14. Chang-Jin Kim & Christian J. Murray, 2002. "Permanent and transitory components of recessions," Empirical Economics, Springer, vol. 27(2), pages 163-183.
  15. Richard Clarida & Jordi Gali & Mark Gertler, 1998. "Monetary Policy Rules and Macroeconomic Stability: Evidence and Some Theory," NBER Working Papers 6442, National Bureau of Economic Research, Inc.
  16. Matthew D. Shapiro, 1988. "The Stabilization of the U.S. Economy Evidence From the Stock Market," NBER Working Papers 2645, National Bureau of Economic Research, Inc.
  17. Eric Ghysels, 1993. "A time series model with periodic stochastic regime switching," Discussion Paper / Institute for Empirical Macroeconomics 84, Federal Reserve Bank of Minneapolis.
  18. Diebold, Francis X & Rudebusch, Glenn D, 1992. "Have Postwar Economic Fluctuations Been Stabilized?," American Economic Review, American Economic Association, vol. 82(4), pages 993-1005, September.
  19. Donald W.K. Andrews & Werner Ploberger, 1992. "Optimal Tests When a Nuisance Parameter Is Present Only Under the Alternative," Cowles Foundation Discussion Papers 1015, Cowles Foundation for Research in Economics, Yale University.
  20. Durland, J Michael & McCurdy, Thomas H, 1994. "Duration-Dependent Transitions in a Markov Model of U.S. GNP Growth," Journal of Business & Economic Statistics, American Statistical Association, vol. 12(3), pages 279-88, July.
  21. Donald P. Morgan, 1991. "Will just-in-time inventory techniques dampen recessions?," Economic Review, Federal Reserve Bank of Kansas City, issue Mar, pages 21-33.
  22. Chang-Jin Kim & Charles R. Nelson, 1999. "Has The U.S. Economy Become More Stable? A Bayesian Approach Based On A Markov-Switching Model Of The Business Cycle," The Review of Economics and Statistics, MIT Press, vol. 81(4), pages 608-616, November.
  23. Romer, Christina, 1986. "Spurious Volatility in Historical Unemployment Data," Journal of Political Economy, University of Chicago Press, vol. 94(1), pages 1-37, February.
  24. Newey, Whitney K & West, Kenneth D, 1987. "A Simple, Positive Semi-definite, Heteroskedasticity and Autocorrelation Consistent Covariance Matrix," Econometrica, Econometric Society, vol. 55(3), pages 703-08, May.
  25. Ramey, Valerie A. & West, Kenneth D., 1999. "Inventories," Handbook of Macroeconomics, in: J. B. Taylor & M. Woodford (ed.), Handbook of Macroeconomics, edition 1, volume 1, chapter 13, pages 863-923 Elsevier.
  26. Hansen, Bruce E, 1997. "Approximate Asymptotic P Values for Structural-Change Tests," Journal of Business & Economic Statistics, American Statistical Association, vol. 15(1), pages 60-67, January.
  27. Donald S. Allen, 1995. "Changes in inventory management and the business cycle," Review, Federal Reserve Bank of St. Louis, issue Jul, pages 17-26.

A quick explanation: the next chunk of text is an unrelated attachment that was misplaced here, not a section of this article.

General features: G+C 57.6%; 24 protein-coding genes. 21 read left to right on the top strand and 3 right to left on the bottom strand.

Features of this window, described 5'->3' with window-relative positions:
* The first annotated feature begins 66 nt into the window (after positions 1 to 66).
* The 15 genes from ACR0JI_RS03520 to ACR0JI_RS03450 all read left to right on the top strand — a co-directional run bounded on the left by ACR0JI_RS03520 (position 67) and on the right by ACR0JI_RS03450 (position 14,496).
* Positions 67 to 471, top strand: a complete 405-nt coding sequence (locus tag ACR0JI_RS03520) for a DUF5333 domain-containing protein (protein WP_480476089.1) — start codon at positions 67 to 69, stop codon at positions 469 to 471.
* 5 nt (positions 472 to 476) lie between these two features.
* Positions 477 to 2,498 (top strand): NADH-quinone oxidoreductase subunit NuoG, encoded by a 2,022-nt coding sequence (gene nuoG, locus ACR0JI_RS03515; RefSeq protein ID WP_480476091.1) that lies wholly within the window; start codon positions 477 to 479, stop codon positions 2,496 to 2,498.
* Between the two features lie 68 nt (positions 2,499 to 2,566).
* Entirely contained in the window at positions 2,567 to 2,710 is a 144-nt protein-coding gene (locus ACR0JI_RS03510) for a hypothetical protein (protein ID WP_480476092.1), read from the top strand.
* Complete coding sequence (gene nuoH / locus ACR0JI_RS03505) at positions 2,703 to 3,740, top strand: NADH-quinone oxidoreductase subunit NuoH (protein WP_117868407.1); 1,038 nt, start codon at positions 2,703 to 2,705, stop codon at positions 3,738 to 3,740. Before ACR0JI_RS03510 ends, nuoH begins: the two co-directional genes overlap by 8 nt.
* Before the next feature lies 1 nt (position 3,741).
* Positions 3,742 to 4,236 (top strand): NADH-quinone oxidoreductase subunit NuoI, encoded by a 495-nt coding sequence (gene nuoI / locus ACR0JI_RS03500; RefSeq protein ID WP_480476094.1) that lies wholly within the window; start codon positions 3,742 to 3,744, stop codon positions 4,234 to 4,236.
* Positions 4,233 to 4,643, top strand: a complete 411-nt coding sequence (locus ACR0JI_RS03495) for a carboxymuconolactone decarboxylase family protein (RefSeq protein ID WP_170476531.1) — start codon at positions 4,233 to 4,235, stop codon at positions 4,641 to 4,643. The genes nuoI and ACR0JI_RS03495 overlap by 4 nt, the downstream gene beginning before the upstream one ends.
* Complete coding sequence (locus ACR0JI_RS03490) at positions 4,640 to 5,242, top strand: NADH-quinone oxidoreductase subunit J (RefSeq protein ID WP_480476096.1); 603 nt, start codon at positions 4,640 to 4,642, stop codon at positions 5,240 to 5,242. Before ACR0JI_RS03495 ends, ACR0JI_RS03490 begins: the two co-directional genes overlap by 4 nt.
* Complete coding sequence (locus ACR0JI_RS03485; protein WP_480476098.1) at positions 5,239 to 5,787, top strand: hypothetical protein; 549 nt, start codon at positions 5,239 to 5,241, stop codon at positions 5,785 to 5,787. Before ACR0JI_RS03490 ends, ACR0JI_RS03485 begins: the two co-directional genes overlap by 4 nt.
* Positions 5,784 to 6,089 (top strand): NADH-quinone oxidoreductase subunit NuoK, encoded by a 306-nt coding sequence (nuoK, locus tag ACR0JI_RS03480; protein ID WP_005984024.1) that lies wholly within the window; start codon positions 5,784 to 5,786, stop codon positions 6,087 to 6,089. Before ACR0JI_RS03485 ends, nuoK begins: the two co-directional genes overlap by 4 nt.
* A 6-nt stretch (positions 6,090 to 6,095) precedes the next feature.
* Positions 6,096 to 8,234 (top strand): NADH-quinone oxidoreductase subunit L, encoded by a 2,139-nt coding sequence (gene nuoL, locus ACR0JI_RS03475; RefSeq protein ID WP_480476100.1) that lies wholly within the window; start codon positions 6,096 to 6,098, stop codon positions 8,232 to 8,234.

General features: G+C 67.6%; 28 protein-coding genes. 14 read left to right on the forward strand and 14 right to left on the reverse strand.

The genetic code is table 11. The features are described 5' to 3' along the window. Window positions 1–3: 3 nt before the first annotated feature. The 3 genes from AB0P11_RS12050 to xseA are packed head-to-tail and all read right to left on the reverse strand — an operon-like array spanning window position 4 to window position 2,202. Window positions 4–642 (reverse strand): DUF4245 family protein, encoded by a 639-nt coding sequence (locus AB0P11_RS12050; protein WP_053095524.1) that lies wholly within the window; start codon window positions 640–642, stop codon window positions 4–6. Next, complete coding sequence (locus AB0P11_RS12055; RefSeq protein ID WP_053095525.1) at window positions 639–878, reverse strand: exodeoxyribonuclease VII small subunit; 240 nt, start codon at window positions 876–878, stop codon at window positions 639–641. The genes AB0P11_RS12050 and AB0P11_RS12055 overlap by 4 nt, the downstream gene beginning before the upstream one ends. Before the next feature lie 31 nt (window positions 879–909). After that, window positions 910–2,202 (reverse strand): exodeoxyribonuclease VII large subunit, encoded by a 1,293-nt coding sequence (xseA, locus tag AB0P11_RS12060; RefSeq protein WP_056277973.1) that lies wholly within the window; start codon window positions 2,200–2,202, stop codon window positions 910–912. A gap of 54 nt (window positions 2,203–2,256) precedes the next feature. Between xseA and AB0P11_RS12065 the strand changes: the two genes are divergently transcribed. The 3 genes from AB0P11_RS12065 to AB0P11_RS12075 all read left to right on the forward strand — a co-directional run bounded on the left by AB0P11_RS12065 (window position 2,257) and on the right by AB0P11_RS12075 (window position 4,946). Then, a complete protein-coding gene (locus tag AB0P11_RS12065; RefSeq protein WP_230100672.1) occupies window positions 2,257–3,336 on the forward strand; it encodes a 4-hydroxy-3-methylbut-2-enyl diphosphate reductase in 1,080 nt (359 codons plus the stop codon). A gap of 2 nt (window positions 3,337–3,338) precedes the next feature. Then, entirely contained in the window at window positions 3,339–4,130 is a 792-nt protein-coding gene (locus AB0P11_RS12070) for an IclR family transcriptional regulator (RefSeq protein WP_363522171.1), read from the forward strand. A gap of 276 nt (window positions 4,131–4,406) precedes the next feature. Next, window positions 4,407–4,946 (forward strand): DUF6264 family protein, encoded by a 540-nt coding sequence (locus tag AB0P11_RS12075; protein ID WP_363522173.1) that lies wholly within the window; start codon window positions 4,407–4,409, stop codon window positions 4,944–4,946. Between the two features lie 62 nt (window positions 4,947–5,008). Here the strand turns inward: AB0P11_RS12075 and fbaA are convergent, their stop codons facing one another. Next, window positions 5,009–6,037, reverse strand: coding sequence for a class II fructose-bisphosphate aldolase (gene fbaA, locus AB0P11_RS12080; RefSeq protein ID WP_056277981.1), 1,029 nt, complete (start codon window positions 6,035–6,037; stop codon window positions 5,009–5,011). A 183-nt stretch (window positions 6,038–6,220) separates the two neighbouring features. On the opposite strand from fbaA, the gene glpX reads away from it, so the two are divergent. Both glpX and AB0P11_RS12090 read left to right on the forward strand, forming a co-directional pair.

28. Hansen, Bruce E., 1992. "Testing for parameter instability in linear models," Journal of Policy Modeling, Elsevier, vol. 14(4), pages 517-533, August.
  29. Hamilton, James D & Perez-Quiros, Gabriel, 1996. "What Do the Leading Indicators Lead?," The Journal of Business, University of Chicago Press, vol. 69(1), pages 27-49, January.
Full references (including those not matched with items on IDEAS)

This item is not listed on Wikipedia, on a reading list or among the top items on IDEAS.

When requesting a correction, please mention this item's handle: RePEc:fip:fednsr:41. See general information about how to correct material in RePEc.

For technical questions regarding this item, or to correct its authors, title, abstract, bibliographic or download information, contact: (Amy Farber)

If you have authored this item and are not yet registered with RePEc, we encourage you to do it here. This allows to link your profile to this item. It also allows you to accept potential citations to this item that we are uncertain about.

If references are entirely missing, you can add them using this form.

If the full references list an item that is present in RePEc, but the system did not link to it, you can help with this form.

If you know of missing items citing this one, you can help us creating those links by adding the relevant references in the same way as above, for each refering item. If you are a registered author of this item, you may also want to check the "citations" tab in your profile, as there may be some citations waiting for confirmation.

Please note that corrections may take a couple of weeks to filter through the various RePEc services.

This information is provided to you by IDEAS at the Research Division of the Federal Reserve Bank of St. Louis using RePEc data.